In which countries is an apostille not required?

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  1. Concept of an Apostille

An apostille is a simplified document legalization procedure. It is used for countries that have signed the Convention Abolishing the Requirement of Legalization for Foreign Public Documents (the Hague Convention) dated October 5, 1961. For Ukraine, the Hague Convention came into force on December 22, 2003, thus Ukrainians can legalize their documents in other states thanks to this convention.

The current list of state participants in the Hague Convention regarding the certification of documents by an apostille can be found on the website of the Hague Conference on Private International Law at hcch.net/en/instruments/conventions/status-table/print/?cid=41

The apostille stamp itself confirms the authenticity of the signatures and seals (stamps) on the document. A document that has undergone the formal procedure of affixing an apostille is considered valid and must be accepted by the state authorities of the country to which you are traveling or where you are submitting the documents.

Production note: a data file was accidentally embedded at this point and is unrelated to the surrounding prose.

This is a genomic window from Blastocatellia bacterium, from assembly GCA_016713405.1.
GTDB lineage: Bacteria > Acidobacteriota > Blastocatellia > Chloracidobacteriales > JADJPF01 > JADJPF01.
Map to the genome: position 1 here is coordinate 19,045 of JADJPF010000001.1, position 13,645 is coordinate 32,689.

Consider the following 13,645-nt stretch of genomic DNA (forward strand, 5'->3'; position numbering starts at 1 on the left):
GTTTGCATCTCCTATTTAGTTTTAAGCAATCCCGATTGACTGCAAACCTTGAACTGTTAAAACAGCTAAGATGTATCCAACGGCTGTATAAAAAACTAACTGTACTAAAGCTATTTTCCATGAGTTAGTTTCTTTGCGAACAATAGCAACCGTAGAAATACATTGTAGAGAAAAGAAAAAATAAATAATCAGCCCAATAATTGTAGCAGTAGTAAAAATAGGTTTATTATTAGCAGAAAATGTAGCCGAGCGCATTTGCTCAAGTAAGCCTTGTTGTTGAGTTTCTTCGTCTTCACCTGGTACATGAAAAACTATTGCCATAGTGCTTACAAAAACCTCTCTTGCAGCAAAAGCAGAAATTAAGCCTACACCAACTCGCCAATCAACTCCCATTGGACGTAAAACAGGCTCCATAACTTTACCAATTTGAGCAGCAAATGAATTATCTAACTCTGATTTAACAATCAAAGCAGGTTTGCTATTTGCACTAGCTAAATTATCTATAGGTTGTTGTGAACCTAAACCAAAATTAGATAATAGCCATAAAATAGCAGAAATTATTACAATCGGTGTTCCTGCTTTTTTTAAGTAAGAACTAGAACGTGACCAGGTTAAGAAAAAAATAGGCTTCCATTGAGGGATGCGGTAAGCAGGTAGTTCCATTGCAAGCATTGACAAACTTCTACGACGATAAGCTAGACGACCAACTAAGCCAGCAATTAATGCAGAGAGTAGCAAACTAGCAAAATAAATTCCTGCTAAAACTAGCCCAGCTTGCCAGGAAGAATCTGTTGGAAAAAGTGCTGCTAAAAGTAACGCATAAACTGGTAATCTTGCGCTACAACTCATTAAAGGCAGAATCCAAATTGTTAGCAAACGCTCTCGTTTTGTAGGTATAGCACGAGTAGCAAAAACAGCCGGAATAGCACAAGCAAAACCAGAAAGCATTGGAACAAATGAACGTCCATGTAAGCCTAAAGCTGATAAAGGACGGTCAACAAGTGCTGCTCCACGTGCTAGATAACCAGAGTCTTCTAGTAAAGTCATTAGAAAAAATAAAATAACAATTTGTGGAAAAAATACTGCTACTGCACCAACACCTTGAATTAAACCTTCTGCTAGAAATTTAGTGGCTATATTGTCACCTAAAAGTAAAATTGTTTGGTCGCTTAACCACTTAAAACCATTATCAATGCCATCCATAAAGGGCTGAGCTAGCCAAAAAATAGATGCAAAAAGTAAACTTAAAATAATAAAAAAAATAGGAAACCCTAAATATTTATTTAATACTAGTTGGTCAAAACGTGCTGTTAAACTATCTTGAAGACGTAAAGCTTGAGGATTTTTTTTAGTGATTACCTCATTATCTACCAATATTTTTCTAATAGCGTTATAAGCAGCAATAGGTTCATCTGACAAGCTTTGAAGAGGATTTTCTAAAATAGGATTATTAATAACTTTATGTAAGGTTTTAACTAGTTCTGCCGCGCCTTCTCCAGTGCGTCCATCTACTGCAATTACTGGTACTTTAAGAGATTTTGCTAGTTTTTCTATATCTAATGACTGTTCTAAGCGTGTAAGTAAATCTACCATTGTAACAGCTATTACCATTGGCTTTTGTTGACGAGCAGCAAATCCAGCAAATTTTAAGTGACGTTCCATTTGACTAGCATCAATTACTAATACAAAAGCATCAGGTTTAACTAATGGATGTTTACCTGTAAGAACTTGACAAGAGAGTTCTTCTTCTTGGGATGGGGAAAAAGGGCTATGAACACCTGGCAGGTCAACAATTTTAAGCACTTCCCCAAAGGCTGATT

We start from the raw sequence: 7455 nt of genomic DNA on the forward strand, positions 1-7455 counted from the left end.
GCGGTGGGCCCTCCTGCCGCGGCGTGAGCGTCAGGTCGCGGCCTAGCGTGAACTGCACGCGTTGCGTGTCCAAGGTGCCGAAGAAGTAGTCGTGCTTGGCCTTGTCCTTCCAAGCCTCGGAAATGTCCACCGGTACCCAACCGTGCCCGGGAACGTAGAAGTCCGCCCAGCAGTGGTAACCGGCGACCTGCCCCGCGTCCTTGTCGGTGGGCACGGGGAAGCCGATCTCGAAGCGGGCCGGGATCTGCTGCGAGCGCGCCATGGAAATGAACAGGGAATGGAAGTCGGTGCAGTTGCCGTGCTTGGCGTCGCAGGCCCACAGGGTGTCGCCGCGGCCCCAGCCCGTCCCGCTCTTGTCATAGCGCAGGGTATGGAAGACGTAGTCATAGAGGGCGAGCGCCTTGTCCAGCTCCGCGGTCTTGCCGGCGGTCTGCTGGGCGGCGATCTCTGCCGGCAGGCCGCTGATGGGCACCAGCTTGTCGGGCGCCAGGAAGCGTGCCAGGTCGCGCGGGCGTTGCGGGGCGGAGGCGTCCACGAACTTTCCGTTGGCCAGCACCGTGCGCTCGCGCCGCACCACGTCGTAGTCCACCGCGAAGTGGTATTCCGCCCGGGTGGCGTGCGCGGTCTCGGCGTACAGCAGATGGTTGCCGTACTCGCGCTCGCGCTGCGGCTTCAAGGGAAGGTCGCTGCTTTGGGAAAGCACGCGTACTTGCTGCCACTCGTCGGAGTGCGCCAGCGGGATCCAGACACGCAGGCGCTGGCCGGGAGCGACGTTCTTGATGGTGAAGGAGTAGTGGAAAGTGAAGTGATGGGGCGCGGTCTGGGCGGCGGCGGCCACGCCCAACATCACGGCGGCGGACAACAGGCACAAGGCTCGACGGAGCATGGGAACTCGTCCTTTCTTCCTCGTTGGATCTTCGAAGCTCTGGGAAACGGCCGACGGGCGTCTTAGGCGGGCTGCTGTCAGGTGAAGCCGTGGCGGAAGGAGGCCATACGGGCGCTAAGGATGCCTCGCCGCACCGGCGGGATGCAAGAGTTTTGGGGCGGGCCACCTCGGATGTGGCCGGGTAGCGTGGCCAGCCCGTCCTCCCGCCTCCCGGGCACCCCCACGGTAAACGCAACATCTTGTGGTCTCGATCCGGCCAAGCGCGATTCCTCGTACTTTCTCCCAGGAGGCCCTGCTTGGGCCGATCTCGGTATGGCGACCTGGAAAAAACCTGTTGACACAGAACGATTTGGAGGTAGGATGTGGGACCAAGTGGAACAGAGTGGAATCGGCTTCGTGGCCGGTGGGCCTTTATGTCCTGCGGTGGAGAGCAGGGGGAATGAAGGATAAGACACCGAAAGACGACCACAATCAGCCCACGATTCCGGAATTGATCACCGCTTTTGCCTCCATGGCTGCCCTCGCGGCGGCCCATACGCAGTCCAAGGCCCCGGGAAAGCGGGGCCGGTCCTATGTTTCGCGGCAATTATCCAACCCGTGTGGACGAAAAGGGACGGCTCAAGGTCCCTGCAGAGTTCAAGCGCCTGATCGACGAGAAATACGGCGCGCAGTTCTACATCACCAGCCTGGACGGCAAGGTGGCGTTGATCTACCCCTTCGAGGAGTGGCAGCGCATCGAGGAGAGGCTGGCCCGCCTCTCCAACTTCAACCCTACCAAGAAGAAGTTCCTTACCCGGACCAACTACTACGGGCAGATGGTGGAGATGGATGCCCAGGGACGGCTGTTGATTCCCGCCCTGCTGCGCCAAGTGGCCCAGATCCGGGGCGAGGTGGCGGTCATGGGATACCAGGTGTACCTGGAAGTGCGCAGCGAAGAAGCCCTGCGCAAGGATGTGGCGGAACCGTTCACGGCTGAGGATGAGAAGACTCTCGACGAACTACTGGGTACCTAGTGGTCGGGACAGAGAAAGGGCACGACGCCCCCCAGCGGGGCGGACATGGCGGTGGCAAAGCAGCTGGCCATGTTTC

2.Cases where document certification by an apostille is not required

Please note that the text of the Hague Convention itself (Part 2 Article 3) specifies that adherence to the mentioned formal procedure of affixing an apostille cannot be required if the laws, rules, or practices in force in the state where the document is presented, or an agreement between two or more contracting states, abolish or simplify this formal procedure or exempt the document itself from legalization. In other words, if there is a bilateral treaty on legal assistance (cooperation) between Ukraine and other contracting states, then the affixing of an apostille is not required.

For example, according to the bilateral treaty between Ukraine and the Republic of Latvia on legal assistance and legal relations in civil, family, labor, and criminal matters dated May 23, 1995, documents that have been drafted or officially certified by an official (notary, official translator, expert, etc.) within the competence and in the established form and certified by a seal, are accepted in the territory of the other Contracting Party without any other certification. That is, official documents that have been drafted in the territory of Ukraine or Latvia can be freely used/accepted in the territory of the contracting states provided they have a certified translation into the language of the contracting state, without the requirements for an apostille or consular legalization.